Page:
Shotoku Taishi

Prince Shotoku Taishi
Prince Shotoku Taishi

Prince Shotoku Taishi was crown prince and regent of Japan between 592 and 622. His rule opened an era of great reforms that advanced Buddhism and Chinese political and cultural influence in Japan. For his role he is called the Great Civilizer.

Up to the sixth century Chinese cultural influence had grown gradually in Japan. After the mid-sixth century the process quickened. One reason was the gradual strength and reach of the Yamato state, which required more complex institutions than the clan government of Japan had provided.

Second, China became unified in 589 under the Sui dynasty after three and half centuries of division. The great Tang (T’ang) dynasty followed, one of the greatest in China’s imperial history and worthy of emulation. The third factor was the introduction of Buddhism to Japan from China via Korea (the southern Korean state Paekche had a very close relationship with Japan) in 552.


Buddhism was attractive to many Japanese but was also resented because it was foreign and not associated with Japanese mythology and the shamanistic practices of its native Shintoism.

In 587 the Soga clan won ascendancy at the Yamato court; the chief’s niece, Suiko, became empress, and her nephew Shotoku, descended from both the imperial and Soga clans, became her regent. Shotoku began a great era of reforms that would advance Japanese civilization in the pattern of China.

Shotoku court
Shotoku court

He was a devout Buddhist; in fact a legend has him clutching a statuette of the Buddha at his birth. He proclaimed Buddhism the preferred state religion, promoted the building of temples, welcomed monks and missionaries from China and Korea, lectured on Buddhist teachings, and wrote commentaries on three Buddhist sutras.

Thus Buddhism became the most important vehicle for the advancement of Chinese culture. However Buddhism did not provide a structure for the organization of government and society, and for those he turned to the imperial structure of China of the Sui-Tang dynasties.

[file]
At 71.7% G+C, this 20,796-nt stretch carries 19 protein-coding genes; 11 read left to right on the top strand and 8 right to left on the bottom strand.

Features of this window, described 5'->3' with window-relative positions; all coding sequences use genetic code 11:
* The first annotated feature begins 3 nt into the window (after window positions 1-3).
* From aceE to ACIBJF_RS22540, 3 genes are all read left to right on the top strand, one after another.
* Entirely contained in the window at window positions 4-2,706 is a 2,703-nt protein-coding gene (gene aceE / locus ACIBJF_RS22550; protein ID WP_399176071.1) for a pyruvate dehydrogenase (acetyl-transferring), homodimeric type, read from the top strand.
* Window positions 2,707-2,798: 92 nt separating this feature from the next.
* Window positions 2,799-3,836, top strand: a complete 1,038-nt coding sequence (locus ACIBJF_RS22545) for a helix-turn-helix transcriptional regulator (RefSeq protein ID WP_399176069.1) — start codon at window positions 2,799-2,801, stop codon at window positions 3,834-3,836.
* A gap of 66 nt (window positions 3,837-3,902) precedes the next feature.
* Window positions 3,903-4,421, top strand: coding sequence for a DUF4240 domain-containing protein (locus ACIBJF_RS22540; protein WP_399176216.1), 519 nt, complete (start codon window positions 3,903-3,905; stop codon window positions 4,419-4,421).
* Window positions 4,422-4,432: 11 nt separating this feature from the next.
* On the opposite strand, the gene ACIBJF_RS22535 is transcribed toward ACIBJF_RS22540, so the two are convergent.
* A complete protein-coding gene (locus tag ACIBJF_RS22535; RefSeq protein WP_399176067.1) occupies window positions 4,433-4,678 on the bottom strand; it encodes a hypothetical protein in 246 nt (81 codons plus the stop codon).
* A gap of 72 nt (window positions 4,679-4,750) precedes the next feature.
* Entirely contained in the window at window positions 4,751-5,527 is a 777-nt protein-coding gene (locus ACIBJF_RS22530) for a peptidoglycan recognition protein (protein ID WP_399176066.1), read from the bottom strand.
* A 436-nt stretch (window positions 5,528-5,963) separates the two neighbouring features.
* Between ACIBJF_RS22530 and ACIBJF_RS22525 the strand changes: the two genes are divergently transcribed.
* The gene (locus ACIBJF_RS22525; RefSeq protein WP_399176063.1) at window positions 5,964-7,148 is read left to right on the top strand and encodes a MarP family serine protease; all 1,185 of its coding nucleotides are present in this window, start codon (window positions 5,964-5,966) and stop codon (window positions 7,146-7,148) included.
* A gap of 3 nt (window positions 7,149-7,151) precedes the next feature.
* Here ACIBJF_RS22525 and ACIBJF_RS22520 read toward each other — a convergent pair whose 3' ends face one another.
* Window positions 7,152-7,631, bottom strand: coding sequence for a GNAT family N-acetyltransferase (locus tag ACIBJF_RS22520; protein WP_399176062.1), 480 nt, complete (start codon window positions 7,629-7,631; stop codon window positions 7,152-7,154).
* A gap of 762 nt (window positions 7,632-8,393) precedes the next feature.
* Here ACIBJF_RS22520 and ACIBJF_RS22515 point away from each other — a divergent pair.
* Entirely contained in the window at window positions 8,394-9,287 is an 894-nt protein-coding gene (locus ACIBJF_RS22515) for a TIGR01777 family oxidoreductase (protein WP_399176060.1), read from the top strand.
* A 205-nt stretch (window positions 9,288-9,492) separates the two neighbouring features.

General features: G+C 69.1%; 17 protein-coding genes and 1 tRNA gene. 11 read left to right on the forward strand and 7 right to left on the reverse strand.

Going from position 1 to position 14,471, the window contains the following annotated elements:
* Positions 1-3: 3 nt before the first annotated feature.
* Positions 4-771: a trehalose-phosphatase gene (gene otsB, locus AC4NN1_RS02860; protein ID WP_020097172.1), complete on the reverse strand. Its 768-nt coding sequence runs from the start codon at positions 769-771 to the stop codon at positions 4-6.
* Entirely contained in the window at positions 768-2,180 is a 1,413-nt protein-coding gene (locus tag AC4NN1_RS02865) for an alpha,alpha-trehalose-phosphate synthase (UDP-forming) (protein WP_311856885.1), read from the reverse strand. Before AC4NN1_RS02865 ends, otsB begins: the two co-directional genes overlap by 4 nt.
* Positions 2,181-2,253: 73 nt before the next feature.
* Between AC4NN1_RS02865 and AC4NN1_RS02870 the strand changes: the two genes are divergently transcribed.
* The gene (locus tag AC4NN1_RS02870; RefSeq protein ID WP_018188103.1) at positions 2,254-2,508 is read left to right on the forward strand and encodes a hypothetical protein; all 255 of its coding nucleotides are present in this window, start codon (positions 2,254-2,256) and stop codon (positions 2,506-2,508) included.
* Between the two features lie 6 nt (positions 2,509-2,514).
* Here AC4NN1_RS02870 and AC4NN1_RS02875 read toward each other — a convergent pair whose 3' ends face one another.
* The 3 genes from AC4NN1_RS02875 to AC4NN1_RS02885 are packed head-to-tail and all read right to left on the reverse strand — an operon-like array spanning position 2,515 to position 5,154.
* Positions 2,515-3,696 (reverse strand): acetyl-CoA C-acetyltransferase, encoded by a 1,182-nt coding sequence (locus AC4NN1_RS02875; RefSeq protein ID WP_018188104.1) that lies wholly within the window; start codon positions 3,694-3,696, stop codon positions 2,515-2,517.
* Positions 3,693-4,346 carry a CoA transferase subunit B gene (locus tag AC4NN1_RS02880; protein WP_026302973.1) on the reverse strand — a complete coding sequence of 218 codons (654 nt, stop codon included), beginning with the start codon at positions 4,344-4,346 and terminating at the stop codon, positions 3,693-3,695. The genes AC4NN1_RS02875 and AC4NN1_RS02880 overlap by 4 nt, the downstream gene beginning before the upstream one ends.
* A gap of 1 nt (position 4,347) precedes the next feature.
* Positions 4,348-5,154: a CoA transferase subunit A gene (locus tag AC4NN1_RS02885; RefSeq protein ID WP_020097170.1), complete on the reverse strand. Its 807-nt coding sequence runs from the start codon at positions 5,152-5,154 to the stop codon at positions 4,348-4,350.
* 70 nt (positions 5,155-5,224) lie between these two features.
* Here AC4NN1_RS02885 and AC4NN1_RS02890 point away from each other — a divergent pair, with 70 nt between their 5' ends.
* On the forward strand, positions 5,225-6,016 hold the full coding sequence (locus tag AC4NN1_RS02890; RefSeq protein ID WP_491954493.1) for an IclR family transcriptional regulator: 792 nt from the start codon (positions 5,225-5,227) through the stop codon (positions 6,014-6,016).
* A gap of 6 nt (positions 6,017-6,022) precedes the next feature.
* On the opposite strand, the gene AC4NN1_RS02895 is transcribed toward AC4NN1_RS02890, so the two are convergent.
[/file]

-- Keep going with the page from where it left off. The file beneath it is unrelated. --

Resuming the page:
In 604 Prince Shotoku promulgated the Seventeen Article Constitution (or Injunctions). Article II promoted Buddhism stating: “Sincerely revere the three treasures, viz. Buddha, the Law and the Priesthood, are the final refuge of the four generated beings, and are the supreme object of faith in all countries.

Any person of any age should revere Buddhist law. Few persons are really bad. If they are taught well, they will be obedient. But if they are not converted [to the truth of] the Three Treasures, how can their wrongs be corrected?”

The other 16 articles promoted Confucian precepts such as the supremacy of the ruler, a centralized government, a bureaucracy based on merit and correct principles, and social relationships that promoted harmony. In the same year Prince Shotoku also adopted the Chinese calendar, thereby accepting the Chinese view of world order.

China required its tributary states to adopt the Chinese calendar as sign of vassalage. Japan adopted it voluntarily and did not become a Chinese vassal state. He also adopted major features of a Chinese style bureaucratic rule and system of court ranks for officials.

Shotoku wood statue
Shotoku wood statue

In 607 Shotoku broke new ground by sending an official embassy to the Chinese court. He would send a total of three, the two subsequent ones in 608 and 614, but the embassies would continue until the mid-ninth century, long after Shotoku’s reign had ended.

Each of the later ones had a contingent of four ships with between 500 and 600 students, some staying in China for up to 10 years. After returning to Japan the students, including government officials, monks, musicians, painters, and scholars, became transmitters of what they had learned to the wider society.

His initiative resulted in one of the greatest technology transfers in premodern times. In addition to government-sponsored students, private individuals also began to travel to China to study, and trade also increased between the two countries. Educated Japanese read Chinese books and wrote in Chinese.

The common written script came to unite Chinese, Koreans, and Japanese in a common literary heritage and a shared moral and historical tradition. Many Chinese and Koreans immigrated to Japan during this period, which accelerated the spread of Chinese culture.

The Soga clan continued to dominate the Japanese court after Shotoku’s death. His opponents had feared that he sought the throne. But his son Prince Yamashiro refused to press his candidacy for the throne when Empress Suiko died in 628.

In 645 the Soga clan was defeated and lost its influence at court. However Prince Shotoku’s legacy continued, and even accelerated, during the next century as Japan continued to catapult forward in adopting Chinese culture and institutions.